The glimmer of Midtown greeted us at last, like an old friend. Dad begrudgingly let the valet take our car, and soon we all made it into the warmth of the Marriott. Dad muttered to himself while we unzipped our suitcases and arranged our things. He paced back and forth. I didn’t like when he entered these trances; I only knew to avoid provoking him. Nod when he asked a question; agree with any accusation; apologize when given the chance.
He disappeared into the bathroom, his voice still permeating through the door. Mom said we could turn on the tv but with the volume low. We idly watched a cartoon sitting at the foot of the bed, unable to let ourselves relax.
When he came out an hour later, his pep reappeared. The mumbling had left him. “We’re in New York! Let’s see the concierge lounge. It’s five o’clock, and they should be setting up.” We followed him dutifully, putting on smiles.
The next day, we wore our flashiest outfits and drove down to Chinatown. Around and around we circled, looking for parking. Dad was whistling, unfazed and chipper. Mom was anxious to get shopping. “Five dollars an hour isn’t bad. Why don’t we just park there?”
“I don’t trust those parking people,” he said.
It took us twenty-five minutes to find a contender—without a fire hydrant or bus lane—but the sign above puzzled us. It listed other days but not Sunday. “Does that mean it’s okay to park or not?” Dad asked. We shrugged; we didn’t want to take responsibility in case we were wrong.
After some trepidation, he parked anyway. We walked to Canal Street and made eye contact with sellers on street corners, somehow all in uniform, clad in black puffer jackets and Gucci hats. The fog from our breaths plumed the air while Mom negotiated with them. Crowds circled around each seller, and people watched as we picked through bags, like they were observing a game of blackjack. Brandon and I stood close by in case Mom needed a second opinion on handbag believability. We let her negotiate.
Dad couldn’t stay still. While deals were being made, he orbited us, pacing and spinning his hands to make us decide faster. Soon he left us to check on the car, fearful of tickets or hoodlums breaking in.
Our bodies untensed when he left our periphery. The transactions became smooth, our budget slipping away. Mom and I caught mistakes in certain bags—mismatched zippers, inauthentic fonts on garment tags, faux leather—and were proud to acquire some (at a discounted price, no less) that we knew would be indistinguishable from the authentic ones in the high-end boutiques a few blocks north.
Dad returned in the middle of a transaction. “Where have you guys been? I’ve been calling you like crazy,” he said to Mom.
“We’re exactly where you left us. Don’t blame us for your stress with the car,” Mom said. She was distracted with the bag she was examining.
“You never know,” he stammered.
“We should have taken the subway. So much easier.”
“You are unthankful. All of you.”
It was at that moment that a smaller man from the stream of people passing by bumped into Dad’s torso with his shoulder. “Hey, watch where you’re going, idiot!” Dad shouted at him.
The guy talked back. Dad got in his face, looking down on him. Mom pulled Dad away. Dad shook her off. The guy huffed away. Dad looked at a seller who was staring at us. “You see what I have to deal with? My own wife doesn’t know when to back off.”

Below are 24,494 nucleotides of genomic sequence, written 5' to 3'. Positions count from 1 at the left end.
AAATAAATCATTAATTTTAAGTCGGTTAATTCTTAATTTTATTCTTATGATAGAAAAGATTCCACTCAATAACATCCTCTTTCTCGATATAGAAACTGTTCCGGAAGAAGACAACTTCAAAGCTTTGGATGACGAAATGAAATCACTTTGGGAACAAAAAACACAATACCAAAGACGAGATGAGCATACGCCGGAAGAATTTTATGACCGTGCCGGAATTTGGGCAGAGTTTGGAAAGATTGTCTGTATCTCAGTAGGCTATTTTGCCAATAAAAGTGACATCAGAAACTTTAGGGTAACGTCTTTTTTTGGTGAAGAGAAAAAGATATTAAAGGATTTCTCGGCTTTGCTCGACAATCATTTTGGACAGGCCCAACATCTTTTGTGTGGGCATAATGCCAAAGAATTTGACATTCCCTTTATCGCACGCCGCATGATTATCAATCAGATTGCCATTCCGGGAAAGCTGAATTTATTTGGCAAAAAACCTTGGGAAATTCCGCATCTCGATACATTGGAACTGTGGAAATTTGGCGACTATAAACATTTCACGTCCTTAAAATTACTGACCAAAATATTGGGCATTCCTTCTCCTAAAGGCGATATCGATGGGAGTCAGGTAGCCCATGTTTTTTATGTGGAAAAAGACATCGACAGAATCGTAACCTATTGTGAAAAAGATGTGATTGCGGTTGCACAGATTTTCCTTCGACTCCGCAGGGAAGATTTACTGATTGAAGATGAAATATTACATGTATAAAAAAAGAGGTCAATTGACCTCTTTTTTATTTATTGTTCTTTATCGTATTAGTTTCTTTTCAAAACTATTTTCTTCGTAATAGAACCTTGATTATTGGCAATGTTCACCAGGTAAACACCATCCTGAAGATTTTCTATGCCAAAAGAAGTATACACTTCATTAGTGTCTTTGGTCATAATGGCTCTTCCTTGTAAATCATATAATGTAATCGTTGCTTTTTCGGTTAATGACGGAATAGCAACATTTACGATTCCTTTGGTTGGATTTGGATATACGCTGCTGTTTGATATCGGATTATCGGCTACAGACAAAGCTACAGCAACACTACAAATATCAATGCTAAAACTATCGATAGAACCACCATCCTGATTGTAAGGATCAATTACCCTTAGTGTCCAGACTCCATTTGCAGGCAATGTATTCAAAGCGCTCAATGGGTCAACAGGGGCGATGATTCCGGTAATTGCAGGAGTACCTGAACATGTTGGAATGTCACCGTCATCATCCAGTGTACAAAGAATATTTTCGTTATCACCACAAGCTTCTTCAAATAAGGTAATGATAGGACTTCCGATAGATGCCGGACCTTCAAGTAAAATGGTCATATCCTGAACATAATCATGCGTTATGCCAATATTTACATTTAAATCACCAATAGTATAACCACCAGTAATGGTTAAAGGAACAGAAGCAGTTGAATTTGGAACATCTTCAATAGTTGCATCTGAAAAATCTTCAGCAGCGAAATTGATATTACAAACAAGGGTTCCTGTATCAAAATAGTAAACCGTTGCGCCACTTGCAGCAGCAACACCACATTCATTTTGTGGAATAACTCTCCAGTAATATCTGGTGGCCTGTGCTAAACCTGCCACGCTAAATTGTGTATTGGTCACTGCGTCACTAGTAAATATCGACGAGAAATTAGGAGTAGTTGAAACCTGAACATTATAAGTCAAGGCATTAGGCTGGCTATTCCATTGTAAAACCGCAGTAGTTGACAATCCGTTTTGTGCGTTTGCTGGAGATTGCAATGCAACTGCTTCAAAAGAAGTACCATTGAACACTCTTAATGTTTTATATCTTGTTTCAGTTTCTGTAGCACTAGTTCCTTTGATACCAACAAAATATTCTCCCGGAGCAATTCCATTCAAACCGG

Our expedition ended. We followed Dad back to the car. He felt around in his pockets for his keys. His phone was gone. He dug every pocket. He rummaged through Mom’s purse. He dumped all the merchandise from our shopping bags onto the concrete as he searched. He hustled back to Canal Street while we picked up our belongings.
By the time he came back, he was screaming. We got into the car, and he locked the doors. We sat there, burning away the two hours we had left in the meter, while he called us useless dogs and other names. His eyes darkened, blank in trance, as he yelled and jabbed his finger into our faces—cheap cinnamon cologne whipping our nostrils. Deep, hidden ridges formed in his brow. He raged on, transformed into the belligerent man I feared would appear. I knew this man would be unrecognizable to his coworkers, to our extended family and friends, but I expected his arrival. I knew he would come out when reality departed from his expectations.
I looked away when I could, afraid to acknowledge this side of him, to replace my distant respect for him with fear. I turned my head to look out the window, my breath lightly condensing on the glass, and watched as a family of four, wearing nearly matching black parkas, bounced down the street, bumping into one another in light jubilation. I envied their ease. If they looked over at our car, perhaps all they’d see was a family waiting to warm up a car while a dad told an emphatic story—the terrible soundtrack of Dad’s barking sealed away.
Dad drove us back to the hotel continuing the diatribe. In the room, Mom started to yell back. Brandon and I stared at a silent tv, as if we had our own bubble, pretending to disappear.
They moved to the bathroom and shut the door. Their screaming overlapped. Soon, I heard some shuffling and then a thud. Suppressed exhales. Silence. I felt a pang deep inside my rib cage. I turned up the volume on the tv.
They exited later, Mom’s eyes bloodshot, her gait somehow changed, her hand resting on her stomach. Dad changed into gym clothes and left the room.
After a few minutes, I worked up the courage and asked Mom, “What happened?”